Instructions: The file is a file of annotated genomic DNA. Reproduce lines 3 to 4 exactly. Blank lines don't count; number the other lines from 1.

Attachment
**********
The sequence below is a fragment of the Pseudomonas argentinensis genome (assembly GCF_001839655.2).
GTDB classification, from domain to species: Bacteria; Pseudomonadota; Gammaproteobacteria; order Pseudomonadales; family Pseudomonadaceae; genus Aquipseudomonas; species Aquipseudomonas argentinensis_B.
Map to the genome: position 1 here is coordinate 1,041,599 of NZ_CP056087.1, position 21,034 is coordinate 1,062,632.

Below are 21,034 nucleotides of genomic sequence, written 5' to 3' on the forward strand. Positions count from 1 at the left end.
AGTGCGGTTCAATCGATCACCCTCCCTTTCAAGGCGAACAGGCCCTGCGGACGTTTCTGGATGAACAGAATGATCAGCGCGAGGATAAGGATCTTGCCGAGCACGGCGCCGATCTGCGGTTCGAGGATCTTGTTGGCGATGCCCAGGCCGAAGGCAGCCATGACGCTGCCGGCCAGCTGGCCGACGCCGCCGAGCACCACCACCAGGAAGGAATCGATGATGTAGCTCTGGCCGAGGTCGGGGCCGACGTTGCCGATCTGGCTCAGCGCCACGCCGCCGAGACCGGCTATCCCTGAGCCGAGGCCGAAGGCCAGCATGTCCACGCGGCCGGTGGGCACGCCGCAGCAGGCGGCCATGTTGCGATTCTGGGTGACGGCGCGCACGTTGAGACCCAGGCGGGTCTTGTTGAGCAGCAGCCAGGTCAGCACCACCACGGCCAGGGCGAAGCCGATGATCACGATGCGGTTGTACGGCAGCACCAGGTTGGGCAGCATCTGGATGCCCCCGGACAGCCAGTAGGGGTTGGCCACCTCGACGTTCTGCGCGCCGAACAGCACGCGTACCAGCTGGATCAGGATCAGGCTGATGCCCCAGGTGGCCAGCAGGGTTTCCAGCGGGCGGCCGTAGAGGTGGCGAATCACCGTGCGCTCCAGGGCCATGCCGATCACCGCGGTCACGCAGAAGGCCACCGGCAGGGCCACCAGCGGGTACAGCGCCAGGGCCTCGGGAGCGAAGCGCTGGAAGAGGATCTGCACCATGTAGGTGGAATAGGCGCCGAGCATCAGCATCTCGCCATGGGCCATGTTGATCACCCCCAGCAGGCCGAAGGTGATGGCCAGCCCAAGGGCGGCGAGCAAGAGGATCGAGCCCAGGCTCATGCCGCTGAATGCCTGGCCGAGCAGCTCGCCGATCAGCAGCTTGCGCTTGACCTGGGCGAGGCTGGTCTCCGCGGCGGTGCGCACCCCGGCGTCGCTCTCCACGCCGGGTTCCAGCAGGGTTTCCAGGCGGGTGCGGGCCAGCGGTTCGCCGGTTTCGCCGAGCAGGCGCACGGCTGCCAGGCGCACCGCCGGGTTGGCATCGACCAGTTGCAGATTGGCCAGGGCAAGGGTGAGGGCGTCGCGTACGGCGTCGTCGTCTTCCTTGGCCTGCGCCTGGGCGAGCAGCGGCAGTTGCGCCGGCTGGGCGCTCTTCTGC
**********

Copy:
Map to the genome: position 1 here is coordinate 1,041,599 of NZ_CP056087.1, position 21,034 is coordinate 1,062,632.

Below are 21,034 nucleotides of genomic sequence, written 5' to 3' on the forward strand. Positions count from 1 at the left end.